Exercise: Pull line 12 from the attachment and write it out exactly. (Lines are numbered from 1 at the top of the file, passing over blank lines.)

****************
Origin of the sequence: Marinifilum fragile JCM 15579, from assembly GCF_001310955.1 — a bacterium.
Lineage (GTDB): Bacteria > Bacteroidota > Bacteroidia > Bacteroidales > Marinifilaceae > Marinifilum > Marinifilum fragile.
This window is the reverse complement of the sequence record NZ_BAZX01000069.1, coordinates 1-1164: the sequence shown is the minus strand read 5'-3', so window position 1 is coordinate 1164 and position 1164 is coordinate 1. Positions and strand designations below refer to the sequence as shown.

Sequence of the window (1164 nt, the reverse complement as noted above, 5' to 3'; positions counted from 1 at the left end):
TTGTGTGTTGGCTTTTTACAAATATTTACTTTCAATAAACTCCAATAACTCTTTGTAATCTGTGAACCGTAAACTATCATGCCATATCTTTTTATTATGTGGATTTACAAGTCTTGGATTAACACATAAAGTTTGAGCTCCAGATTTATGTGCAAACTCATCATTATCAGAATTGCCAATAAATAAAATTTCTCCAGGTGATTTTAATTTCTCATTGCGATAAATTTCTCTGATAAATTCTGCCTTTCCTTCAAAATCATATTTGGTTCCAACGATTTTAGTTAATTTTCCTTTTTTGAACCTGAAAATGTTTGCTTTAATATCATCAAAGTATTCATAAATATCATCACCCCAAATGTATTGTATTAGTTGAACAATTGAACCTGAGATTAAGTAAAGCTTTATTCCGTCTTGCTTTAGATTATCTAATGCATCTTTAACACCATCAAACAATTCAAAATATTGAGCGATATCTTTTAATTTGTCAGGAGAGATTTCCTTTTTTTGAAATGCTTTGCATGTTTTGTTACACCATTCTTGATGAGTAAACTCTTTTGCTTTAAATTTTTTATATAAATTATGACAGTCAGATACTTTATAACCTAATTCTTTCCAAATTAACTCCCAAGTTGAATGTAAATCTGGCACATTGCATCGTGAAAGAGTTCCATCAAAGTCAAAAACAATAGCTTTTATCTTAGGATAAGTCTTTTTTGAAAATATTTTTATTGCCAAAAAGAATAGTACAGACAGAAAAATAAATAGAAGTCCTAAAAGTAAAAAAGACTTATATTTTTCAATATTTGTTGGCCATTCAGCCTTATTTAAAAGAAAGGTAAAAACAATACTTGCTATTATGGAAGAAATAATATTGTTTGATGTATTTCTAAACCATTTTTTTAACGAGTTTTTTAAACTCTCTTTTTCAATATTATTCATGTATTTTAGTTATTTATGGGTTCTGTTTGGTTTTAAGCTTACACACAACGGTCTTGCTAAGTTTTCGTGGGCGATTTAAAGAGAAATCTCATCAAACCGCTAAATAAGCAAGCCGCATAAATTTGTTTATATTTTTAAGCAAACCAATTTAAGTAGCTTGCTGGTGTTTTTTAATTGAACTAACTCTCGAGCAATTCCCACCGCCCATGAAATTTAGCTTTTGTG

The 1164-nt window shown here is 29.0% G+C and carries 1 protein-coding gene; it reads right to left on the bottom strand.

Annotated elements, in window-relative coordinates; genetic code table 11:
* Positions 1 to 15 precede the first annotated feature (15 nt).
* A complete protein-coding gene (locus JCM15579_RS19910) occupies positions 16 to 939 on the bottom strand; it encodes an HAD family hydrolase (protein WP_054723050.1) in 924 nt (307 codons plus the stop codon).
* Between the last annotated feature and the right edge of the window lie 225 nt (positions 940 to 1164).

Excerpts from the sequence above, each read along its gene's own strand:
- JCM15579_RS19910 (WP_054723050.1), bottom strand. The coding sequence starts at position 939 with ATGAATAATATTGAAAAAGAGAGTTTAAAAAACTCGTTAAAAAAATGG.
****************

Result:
- JCM15579_RS19910 (WP_054723050.1), bottom strand. The coding sequence starts at position 939 with ATGAATAATATTGAAAAAGAGAGTTTAAAAAACTCGTTAAAAAAATGG.